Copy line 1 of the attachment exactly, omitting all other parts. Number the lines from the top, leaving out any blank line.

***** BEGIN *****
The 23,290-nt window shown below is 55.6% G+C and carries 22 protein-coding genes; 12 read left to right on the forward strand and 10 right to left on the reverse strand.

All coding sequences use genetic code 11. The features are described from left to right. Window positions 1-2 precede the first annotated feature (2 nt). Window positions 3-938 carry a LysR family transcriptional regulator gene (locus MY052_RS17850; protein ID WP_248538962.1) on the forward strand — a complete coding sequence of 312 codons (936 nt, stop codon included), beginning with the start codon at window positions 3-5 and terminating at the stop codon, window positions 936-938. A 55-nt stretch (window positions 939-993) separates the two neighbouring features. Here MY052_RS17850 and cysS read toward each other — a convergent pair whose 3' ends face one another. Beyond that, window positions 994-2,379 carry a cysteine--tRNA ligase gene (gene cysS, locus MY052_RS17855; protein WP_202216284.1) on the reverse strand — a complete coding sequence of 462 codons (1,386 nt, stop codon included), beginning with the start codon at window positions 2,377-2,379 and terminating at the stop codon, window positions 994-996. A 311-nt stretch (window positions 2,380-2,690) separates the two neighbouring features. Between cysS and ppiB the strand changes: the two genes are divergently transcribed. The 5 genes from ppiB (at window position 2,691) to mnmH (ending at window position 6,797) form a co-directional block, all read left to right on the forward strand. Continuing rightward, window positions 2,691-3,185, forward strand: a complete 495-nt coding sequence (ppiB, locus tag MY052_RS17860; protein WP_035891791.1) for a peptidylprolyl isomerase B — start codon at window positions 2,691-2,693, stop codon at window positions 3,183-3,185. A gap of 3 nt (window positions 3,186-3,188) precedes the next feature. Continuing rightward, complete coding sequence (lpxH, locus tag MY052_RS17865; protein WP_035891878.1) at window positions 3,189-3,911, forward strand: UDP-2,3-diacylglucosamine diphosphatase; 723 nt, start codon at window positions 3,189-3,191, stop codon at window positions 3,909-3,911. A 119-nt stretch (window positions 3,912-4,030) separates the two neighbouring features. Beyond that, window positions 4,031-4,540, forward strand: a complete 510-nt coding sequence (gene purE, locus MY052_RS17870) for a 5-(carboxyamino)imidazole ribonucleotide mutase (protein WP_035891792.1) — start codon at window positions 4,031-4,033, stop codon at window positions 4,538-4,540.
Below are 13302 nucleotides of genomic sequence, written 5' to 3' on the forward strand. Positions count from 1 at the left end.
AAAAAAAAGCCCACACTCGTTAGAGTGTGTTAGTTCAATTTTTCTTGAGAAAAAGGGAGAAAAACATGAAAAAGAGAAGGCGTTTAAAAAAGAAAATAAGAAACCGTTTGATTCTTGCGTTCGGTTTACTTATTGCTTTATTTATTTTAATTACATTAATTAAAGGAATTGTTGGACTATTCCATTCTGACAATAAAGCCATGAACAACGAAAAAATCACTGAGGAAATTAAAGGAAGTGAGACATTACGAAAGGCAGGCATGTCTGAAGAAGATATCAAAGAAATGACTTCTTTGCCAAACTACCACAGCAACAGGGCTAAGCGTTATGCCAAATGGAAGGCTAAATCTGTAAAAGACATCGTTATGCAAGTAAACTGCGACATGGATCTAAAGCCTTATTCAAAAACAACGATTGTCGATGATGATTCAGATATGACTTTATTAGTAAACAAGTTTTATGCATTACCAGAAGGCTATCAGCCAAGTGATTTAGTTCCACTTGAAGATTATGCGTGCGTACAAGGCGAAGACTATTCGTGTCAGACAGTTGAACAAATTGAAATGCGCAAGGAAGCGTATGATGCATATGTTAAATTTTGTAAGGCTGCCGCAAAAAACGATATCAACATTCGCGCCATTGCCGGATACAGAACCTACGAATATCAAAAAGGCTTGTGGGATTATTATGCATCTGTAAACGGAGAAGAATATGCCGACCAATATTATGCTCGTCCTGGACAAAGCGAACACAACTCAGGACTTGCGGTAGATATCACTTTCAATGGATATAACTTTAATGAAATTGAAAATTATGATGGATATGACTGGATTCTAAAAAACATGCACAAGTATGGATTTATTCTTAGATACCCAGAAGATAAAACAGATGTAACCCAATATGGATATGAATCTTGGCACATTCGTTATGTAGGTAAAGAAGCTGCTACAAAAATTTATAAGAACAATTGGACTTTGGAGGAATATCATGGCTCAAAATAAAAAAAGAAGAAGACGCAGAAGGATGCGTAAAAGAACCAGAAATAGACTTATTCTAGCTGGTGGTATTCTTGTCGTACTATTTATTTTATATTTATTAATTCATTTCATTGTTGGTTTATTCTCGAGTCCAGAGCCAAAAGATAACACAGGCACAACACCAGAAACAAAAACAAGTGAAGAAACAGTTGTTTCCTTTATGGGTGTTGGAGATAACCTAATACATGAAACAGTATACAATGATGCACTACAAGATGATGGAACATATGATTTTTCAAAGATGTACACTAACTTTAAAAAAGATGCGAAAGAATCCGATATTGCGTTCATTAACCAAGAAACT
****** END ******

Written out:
The 23,290-nt window shown below is 55.6% G+C and carries 22 protein-coding genes; 12 read left to right on the forward strand and 10 right to left on the reverse strand.